Risky Business - Page 1

Jul 23, 2004

Allen Bernard

Deciding to work with a start-up software company can be a daunting decision. What if the company folds in two years (or less) leaving you with no support, updates or patches? What if the product doesn't do what is its makers say it will do, they don't return your phone calls, and you are left holding the proverbial bag?

Yet, ignoring new technology can be perilous as well. How do you find the new products that will help your IT department run smoother or provide a business advantage? Sifting through the maze of sales pitches and vendor promises is one way. But that can be very time consuming -- and time is something most busy CIOs covet jealously.

Enter Insight Ventures, a start-up itself. Based in Woodside, Calif., the company is composed of its founder, entrepreneur Vince Sosnkowski, formerly with Proof Point Ventures, along with seven former Fortune 500-level CIOs, CTOs and IT managers from companies that include United Airlines, Elf-Atochem, Swiss Re America, Merrill Lynch, Xerox, Computer Sciences Corp., and, the now defunct, Arthur Anderson.

These retired IT executives act as CIOs-in-residence (CIR), that review all new technologies and judge whether or not they would be useful to enterprise-level CIOs. From there, one (or more) of 47 Fortune 1000 (F1000)CIOs that have signed on as product reviewers, spend a few hours with the technology and then produce a brief, based on a standardized questionnaire, for all in the group to share.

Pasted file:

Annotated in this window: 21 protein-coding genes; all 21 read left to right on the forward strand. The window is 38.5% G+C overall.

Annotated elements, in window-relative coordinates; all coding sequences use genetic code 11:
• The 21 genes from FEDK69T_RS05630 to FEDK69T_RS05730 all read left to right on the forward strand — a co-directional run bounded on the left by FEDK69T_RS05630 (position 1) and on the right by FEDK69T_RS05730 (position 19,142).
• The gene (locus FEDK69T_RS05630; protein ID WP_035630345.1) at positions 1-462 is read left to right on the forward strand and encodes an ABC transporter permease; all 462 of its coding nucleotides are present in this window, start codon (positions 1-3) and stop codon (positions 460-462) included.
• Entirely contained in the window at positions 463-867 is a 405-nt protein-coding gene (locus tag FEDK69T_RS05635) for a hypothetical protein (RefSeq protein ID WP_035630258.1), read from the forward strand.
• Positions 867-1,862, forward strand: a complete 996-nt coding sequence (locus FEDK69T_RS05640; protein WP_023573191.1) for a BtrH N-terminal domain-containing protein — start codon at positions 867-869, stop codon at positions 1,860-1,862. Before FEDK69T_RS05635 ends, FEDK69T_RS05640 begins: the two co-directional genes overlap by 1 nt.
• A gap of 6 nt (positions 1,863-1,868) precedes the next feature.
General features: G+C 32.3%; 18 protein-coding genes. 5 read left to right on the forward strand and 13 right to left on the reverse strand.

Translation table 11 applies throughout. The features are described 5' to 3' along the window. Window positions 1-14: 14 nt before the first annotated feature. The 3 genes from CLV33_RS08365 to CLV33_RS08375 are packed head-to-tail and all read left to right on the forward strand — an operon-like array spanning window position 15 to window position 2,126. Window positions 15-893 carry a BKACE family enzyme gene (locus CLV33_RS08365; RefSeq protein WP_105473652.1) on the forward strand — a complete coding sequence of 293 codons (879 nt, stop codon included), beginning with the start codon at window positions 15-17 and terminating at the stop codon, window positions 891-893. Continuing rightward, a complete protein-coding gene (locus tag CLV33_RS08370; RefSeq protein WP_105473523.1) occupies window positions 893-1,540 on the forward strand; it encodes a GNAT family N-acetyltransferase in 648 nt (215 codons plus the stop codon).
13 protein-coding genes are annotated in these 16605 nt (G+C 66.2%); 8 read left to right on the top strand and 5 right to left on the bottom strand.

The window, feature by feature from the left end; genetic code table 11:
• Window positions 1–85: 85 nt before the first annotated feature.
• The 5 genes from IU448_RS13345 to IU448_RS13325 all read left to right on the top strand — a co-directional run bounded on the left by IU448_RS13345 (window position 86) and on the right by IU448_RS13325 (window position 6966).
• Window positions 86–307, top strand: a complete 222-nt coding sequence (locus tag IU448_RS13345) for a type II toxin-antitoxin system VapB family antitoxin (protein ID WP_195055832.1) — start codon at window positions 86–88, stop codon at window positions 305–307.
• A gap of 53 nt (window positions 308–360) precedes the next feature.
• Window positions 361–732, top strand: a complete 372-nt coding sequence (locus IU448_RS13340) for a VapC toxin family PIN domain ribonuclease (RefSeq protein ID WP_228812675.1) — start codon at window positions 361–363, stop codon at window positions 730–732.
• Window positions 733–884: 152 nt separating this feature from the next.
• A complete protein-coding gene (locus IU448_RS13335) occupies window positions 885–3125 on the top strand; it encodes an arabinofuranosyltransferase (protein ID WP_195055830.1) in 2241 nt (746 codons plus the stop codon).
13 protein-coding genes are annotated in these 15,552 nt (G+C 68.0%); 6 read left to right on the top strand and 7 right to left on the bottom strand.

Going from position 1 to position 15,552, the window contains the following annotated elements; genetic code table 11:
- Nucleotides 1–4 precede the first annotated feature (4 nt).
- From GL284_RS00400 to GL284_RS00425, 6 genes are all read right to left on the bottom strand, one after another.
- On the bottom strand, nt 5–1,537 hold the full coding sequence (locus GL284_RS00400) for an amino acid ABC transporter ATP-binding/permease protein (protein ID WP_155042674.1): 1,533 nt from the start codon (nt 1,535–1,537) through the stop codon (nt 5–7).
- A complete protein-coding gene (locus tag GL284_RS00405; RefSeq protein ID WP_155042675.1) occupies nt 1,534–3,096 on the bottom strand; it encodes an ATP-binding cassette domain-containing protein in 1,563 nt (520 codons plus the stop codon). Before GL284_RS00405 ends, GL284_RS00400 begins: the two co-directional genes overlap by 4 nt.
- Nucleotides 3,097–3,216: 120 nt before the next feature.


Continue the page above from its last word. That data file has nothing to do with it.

The company contracts with, and is paid by, start-ups to evaluate their products. If the technology passes the muster of the company's CIRs, only then is it then passed on the 47 outside reviewers for further analysis and Insight gets paid.

While its pay structure could raise some eyebrows, said Sunil Dhaliwal, a senior associate with Boston-based Battery Ventures, and appear to be a conflict of interest, so long as Insight provides unbiased research and value, the company should do well.

"If these guys can maintain a quality screen and air of impartiality ... then I think there'll be a long-term path to success and need for these companies," he said. "If they quickly devolve into being perceived as being paid 'shills' to handful of startups, they will quickly be irrelevant and no one will care what they have to say regardless of whether or not they are right."

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